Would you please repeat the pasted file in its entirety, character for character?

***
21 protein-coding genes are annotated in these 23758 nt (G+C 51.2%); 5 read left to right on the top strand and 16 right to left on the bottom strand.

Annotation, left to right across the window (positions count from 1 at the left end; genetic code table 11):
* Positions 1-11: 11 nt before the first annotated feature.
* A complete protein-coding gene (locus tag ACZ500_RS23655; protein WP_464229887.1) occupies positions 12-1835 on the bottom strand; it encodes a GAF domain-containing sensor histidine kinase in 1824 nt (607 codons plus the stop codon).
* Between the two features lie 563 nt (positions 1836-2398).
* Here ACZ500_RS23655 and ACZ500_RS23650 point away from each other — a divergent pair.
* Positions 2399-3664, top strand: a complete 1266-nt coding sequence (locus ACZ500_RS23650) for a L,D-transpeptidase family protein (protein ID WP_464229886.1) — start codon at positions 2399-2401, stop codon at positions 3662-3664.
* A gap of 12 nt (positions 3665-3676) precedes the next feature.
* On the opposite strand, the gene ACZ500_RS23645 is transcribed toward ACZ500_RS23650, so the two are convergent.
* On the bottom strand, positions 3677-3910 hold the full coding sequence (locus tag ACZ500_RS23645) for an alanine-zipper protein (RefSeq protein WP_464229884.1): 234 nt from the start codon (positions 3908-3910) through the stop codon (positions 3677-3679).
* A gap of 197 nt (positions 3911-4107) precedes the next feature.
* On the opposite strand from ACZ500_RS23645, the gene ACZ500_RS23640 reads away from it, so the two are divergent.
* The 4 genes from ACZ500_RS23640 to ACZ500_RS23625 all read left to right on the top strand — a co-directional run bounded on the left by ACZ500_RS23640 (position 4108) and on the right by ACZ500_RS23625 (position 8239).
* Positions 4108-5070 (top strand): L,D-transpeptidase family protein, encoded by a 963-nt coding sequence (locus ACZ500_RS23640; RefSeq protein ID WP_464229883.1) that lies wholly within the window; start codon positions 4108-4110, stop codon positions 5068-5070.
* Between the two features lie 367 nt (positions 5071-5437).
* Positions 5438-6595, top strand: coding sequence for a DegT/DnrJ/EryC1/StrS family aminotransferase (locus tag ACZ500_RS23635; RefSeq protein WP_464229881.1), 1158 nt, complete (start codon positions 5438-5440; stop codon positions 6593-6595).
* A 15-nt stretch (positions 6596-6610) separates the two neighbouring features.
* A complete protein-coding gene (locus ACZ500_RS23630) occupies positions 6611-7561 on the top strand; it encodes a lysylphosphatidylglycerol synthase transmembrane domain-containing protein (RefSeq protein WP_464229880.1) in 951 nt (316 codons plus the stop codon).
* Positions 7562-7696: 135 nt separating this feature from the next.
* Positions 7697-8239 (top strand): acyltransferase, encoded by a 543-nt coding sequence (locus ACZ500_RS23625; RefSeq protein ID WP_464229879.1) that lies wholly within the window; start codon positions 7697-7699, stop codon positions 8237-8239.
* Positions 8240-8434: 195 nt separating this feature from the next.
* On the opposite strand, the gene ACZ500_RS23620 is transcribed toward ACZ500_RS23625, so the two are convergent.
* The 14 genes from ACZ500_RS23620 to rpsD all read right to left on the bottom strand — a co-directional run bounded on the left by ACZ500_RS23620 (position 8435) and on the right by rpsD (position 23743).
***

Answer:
21 protein-coding genes are annotated in these 23758 nt (G+C 51.2%); 5 read left to right on the top strand and 16 right to left on the bottom strand.

Annotation, left to right across the window (positions count from 1 at the left end; genetic code table 11):
* Positions 1-11: 11 nt before the first annotated feature.
* A complete protein-coding gene (locus tag ACZ500_RS23655; protein WP_464229887.1) occupies positions 12-1835 on the bottom strand; it encodes a GAF domain-containing sensor histidine kinase in 1824 nt (607 codons plus the stop codon).
* Between the two features lie 563 nt (positions 1836-2398).
* Here ACZ500_RS23655 and ACZ500_RS23650 point away from each other — a divergent pair.
* Positions 2399-3664, top strand: a complete 1266-nt coding sequence (locus ACZ500_RS23650) for a L,D-transpeptidase family protein (protein ID WP_464229886.1) — start codon at positions 2399-2401, stop codon at positions 3662-3664.
* A gap of 12 nt (positions 3665-3676) precedes the next feature.
* On the opposite strand, the gene ACZ500_RS23645 is transcribed toward ACZ500_RS23650, so the two are convergent.
* On the bottom strand, positions 3677-3910 hold the full coding sequence (locus tag ACZ500_RS23645) for an alanine-zipper protein (RefSeq protein WP_464229884.1): 234 nt from the start codon (positions 3908-3910) through the stop codon (positions 3677-3679).
* A gap of 197 nt (positions 3911-4107) precedes the next feature.
* On the opposite strand from ACZ500_RS23645, the gene ACZ500_RS23640 reads away from it, so the two are divergent.
* The 4 genes from ACZ500_RS23640 to ACZ500_RS23625 all read left to right on the top strand — a co-directional run bounded on the left by ACZ500_RS23640 (position 4108) and on the right by ACZ500_RS23625 (position 8239).
* Positions 4108-5070 (top strand): L,D-transpeptidase family protein, encoded by a 963-nt coding sequence (locus ACZ500_RS23640; RefSeq protein ID WP_464229883.1) that lies wholly within the window; start codon positions 4108-4110, stop codon positions 5068-5070.
* Between the two features lie 367 nt (positions 5071-5437).
* Positions 5438-6595, top strand: coding sequence for a DegT/DnrJ/EryC1/StrS family aminotransferase (locus tag ACZ500_RS23635; RefSeq protein WP_464229881.1), 1158 nt, complete (start codon positions 5438-5440; stop codon positions 6593-6595).
* A 15-nt stretch (positions 6596-6610) separates the two neighbouring features.
* A complete protein-coding gene (locus ACZ500_RS23630) occupies positions 6611-7561 on the top strand; it encodes a lysylphosphatidylglycerol synthase transmembrane domain-containing protein (RefSeq protein WP_464229880.1) in 951 nt (316 codons plus the stop codon).
* Positions 7562-7696: 135 nt separating this feature from the next.
* Positions 7697-8239 (top strand): acyltransferase, encoded by a 543-nt coding sequence (locus ACZ500_RS23625; RefSeq protein ID WP_464229879.1) that lies wholly within the window; start codon positions 7697-7699, stop codon positions 8237-8239.
* Positions 8240-8434: 195 nt separating this feature from the next.
* On the opposite strand, the gene ACZ500_RS23620 is transcribed toward ACZ500_RS23625, so the two are convergent.
* The 14 genes from ACZ500_RS23620 to rpsD all read right to left on the bottom strand — a co-directional run bounded on the left by ACZ500_RS23620 (position 8435) and on the right by rpsD (position 23743).